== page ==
The Stroud Preserve, 7 March 2013


Today was just like Tuesday, but without a Peregrine Falcon. I now have empirical evidence as to the difference a single bird can have on the mood of the observer. I hereby conclude that the presence of such a bird has a positive effect.

While I had no surprises on the composition of my daily list, I did have one of the birds give me quite a surprise. As I walked along the trail on the southwest corner of the preserve a Turkey Vulture spring up from the brush about 30 feet in front of me. It perched on a branch that was way to small for it about 6 feet off the ground and directly above a dead raccoon. I see Turkey Vultures nearly every day at the preserve, but rarely do I get to see one where I can see the wrinkles in the skin on their head and, in fact, what a strangely wonderful head they have! When I see the head of a Turkey Vulture this up close and personal I am always astounded at to just how much they really resemble storks. Which, in turn, sends me back 31 years in time. 

Back in 1982, when I was a freshman at Temple University, I quickly found my way to the Delaware Valley Ornithological Club (DVOC). I remember the speaker for one of the first DVOC meetings I attended was Dr. Charles Sibley. In case you are unfamiliar with him, he was an early pioneer of modern phylogenetic taxonomy in birds. In my notes from that talk I wrote “new world vultures are actually short legged, short necked storks!”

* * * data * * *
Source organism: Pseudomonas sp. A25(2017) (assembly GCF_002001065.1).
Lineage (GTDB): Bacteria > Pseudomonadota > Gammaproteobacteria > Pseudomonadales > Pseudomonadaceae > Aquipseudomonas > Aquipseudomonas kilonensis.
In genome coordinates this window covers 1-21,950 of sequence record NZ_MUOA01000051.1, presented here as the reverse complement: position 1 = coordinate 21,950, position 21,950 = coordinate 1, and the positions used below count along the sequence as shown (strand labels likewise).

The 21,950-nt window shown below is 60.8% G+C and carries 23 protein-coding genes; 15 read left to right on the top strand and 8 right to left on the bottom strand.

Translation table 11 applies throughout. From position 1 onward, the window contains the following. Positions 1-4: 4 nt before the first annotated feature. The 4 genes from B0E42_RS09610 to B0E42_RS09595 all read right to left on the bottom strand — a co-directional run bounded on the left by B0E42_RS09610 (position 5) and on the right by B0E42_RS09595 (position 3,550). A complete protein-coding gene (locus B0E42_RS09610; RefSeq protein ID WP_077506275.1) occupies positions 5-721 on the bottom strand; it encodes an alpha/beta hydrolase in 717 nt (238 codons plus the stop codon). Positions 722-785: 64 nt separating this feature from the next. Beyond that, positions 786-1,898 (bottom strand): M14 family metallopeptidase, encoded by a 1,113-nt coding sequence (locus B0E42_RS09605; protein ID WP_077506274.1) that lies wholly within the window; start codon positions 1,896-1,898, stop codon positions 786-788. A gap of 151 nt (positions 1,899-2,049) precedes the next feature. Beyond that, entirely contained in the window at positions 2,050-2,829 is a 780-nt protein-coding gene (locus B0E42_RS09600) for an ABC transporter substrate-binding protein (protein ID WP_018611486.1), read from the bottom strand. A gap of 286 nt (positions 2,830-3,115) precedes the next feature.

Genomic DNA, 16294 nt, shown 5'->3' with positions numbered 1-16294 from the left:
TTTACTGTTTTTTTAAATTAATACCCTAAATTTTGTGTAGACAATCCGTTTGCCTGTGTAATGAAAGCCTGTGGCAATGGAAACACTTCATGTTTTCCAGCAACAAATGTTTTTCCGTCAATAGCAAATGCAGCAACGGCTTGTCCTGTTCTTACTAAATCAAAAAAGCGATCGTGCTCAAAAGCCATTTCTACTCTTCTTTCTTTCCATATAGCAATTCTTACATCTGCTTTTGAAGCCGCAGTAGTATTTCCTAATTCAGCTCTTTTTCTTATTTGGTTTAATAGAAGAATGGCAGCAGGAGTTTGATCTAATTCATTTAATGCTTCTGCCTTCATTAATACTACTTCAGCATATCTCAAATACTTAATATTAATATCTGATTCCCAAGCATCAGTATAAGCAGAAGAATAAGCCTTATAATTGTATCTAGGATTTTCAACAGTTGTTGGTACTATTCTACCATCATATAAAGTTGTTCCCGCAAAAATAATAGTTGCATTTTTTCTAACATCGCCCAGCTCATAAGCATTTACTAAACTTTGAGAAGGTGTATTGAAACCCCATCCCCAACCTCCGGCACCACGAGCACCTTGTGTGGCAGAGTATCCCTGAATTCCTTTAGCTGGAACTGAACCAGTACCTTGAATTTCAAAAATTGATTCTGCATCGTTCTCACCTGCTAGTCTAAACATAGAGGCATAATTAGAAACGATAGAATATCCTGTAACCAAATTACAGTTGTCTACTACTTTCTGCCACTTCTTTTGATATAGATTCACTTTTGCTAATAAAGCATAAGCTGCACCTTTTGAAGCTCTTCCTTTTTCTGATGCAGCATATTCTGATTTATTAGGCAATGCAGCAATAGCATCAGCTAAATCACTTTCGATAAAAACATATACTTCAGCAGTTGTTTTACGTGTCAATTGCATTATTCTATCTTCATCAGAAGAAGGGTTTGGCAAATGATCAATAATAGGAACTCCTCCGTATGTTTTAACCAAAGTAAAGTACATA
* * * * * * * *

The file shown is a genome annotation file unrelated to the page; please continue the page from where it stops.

Wow. Did that changed my life forever. For me it all seemed to make perfect and sudden sense. I also wrote in my notes “corvids/shrikes/vireos” and “wrentit/new world babbler?” I remember many people at that meeting had a hard time wrapping their heads around such radical clams and more or less laughed them off. In 1990 Sibley and Monroe’s Distribution and Taxonomy of the Birds of the World was published, again to many raised eyebrows. Look at taxonomic order in your field guides now. It’s all Sibley.

Start time: 8:45

End time: 11:30

Temp: 34-40°

Wind: slight, from the east to start, from the north at the end

Skies: mostly over cast

Species Total: 32

  • Black Vulture – approximately 15
  • Turkey Vulture – approximately 20
  • Canada Goose – approximately 400
  • Mallard – 12
  • Common Merganser – 2
  • Red-tailed Hawk – 7, 6 adults, 1 immature
  • Mourning Dove – 2
  • Great Horned Owl – 1, same bird, same place
  • Red-bellied Woodpecker – approximately 10
  • Yellow-bellied Sapsucker – 1, heard only
  • Downy Woodpecker – 2
  • Hairy Woodpecker – 2
  • Northern Flicker – 1
  • Blue Jay – approximately 10
  • American Crow – approximately 75
  • Carolina Chickadee – approximately 10
  • Tufted Titmouse – approximately 15
  • White-breasted Nuthatch – 4
  • Carolina Wren – approximately 8
  • Eastern Bluebird – approximately 30
  • Northern Mockingbird – 4
  • European Starling – approximately 80
  • Eastern Towhee – 1
  • Chipping Sparrow – 5
  • Savannah Sparrow – 2
  • Song Sparrow – approximately 30
  • Swamp Sparrow – 2
  • White-throated Sparrow – approximately 20
  • Dark-eyed Junco – approximately 30
  • Northern Cardinal – approximately 10
  • Red-winged Blackbird – approximately 100
  • Common Grackle – approximately 40